Crown Heights Anti-Violence Group Looks to Hire 'Violence Interrupters'

By Rachel Holliday Smith on August 21, 2014 2:51pm 

 The staff at the Crown Heights Mediation Center, a neighborhood anti-violence organization, is looking for the right people to fill several conflict mediation jobs.
The staff at the Crown Heights Mediation Center, a neighborhood anti-violence organization, is looking for the right people to fill several conflict mediation jobs.
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Facebook/Crown Heights Mediation Center

CROWN HEIGHTS — The Crown Heights Mediation Center, a neighborhood anti-violence organization, is looking for a few good peacemakers.

The center, which runs Save Our Streets (S.O.S.) Crown Heights and S.O.S. Bed-Stuy, is looking to hire outreach workers and “violence interrupters”  workers who go out on the street at night to diffuse violent conflicts before they begin, said program manager Allen James.

James said the groups are looking for “young people who have lived that life” — including those who may have been in a gang or had brushes with the law — as long as candidates have “taken things in a different direction” and want to help others do the same.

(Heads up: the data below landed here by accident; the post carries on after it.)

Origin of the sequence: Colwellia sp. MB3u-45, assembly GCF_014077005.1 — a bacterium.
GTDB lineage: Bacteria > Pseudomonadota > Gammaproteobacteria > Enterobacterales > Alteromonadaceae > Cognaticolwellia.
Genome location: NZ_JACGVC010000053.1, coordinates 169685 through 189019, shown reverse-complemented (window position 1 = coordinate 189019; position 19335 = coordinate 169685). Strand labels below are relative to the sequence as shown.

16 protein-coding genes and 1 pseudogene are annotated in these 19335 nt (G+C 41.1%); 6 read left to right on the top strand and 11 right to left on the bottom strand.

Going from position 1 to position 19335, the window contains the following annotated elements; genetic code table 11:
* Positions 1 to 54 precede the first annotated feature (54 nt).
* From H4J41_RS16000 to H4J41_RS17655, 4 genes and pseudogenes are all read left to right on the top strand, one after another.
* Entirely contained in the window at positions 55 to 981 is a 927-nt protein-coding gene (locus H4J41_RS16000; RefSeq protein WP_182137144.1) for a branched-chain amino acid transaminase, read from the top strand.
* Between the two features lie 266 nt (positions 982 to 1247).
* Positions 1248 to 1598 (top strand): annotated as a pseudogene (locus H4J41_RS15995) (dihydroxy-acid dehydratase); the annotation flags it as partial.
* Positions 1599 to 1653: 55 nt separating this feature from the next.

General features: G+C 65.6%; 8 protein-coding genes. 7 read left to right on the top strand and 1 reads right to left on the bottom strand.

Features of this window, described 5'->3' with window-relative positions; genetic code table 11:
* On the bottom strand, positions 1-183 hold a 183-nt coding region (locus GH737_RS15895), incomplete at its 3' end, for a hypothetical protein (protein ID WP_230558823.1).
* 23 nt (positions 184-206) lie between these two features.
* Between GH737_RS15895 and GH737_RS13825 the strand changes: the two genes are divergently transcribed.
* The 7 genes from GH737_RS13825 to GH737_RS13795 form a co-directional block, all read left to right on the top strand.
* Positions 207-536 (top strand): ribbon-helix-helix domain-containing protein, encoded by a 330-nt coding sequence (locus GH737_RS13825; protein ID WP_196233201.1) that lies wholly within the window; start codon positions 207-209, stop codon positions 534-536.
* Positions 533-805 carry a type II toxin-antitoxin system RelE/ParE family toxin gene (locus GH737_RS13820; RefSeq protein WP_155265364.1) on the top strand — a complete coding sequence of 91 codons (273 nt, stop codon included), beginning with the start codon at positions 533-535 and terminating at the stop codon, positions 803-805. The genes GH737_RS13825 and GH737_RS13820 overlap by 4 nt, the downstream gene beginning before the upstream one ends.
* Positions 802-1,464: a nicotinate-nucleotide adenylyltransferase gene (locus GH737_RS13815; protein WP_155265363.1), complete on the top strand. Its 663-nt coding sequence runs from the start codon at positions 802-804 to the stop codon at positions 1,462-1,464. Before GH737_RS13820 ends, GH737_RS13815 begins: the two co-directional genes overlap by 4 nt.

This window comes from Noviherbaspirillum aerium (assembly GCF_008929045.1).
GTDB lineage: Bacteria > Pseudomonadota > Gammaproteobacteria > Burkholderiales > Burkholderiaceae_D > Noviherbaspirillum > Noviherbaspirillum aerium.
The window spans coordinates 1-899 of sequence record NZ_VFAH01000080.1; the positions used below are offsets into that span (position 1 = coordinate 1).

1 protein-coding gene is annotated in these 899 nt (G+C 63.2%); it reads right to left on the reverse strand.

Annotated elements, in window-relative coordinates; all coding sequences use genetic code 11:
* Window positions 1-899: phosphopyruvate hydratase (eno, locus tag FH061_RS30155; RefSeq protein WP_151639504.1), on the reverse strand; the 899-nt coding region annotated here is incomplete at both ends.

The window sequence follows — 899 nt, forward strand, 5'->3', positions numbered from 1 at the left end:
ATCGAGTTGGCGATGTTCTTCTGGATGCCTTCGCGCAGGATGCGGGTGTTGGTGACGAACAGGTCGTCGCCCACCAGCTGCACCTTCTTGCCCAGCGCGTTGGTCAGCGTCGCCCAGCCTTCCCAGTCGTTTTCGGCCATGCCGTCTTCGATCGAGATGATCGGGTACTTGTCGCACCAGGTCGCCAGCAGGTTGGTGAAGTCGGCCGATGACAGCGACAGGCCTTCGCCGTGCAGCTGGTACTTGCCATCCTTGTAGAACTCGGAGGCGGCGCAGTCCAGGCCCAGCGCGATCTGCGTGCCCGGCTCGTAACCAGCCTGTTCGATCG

“People who have had criminal involvement or a criminal conviction are not ineligible,” James said. “We encourage people who have that to apply.”

Outreach workers, who earn in the low to mid-$30,000s for the full time job, will also work directly with the community by mentoring high-risk young people and leading conflict mediation sessions, he said.

Both jobs share a common goal with the S.O.S. program — to reduce gun violence, specifically in a 40-square-block “catchment” area from Atlantic Avenue to Eastern Parkway between Kingston and Utica avenues.

The violence interrupter job is part-time and ranges in pay between $17,000 to $18,000 with workers taking six-hour shifts five nights a week, James said.

However, both jobs carry full medical benefits, he said. The jobs will be based in the agency's offices on Kingston Avenue and in a new branch starting up in Bedford-Stuyvesant, he said.

James said the organization has already received hundreds of applicants, some from people with accomplished careers in law enforcement or non-profit work. But S.O.S. is looking for someone local who really understands the neighborhood, he said.

“People do not understand that this is community based,” he said. ‘We’re looking for a very unique set of people with very unique experiences.”

For more information about the available jobs, see the descriptions of the open position from S.O.S. Crown Heights and S.O.S. Bed-Stuy posted by the group.

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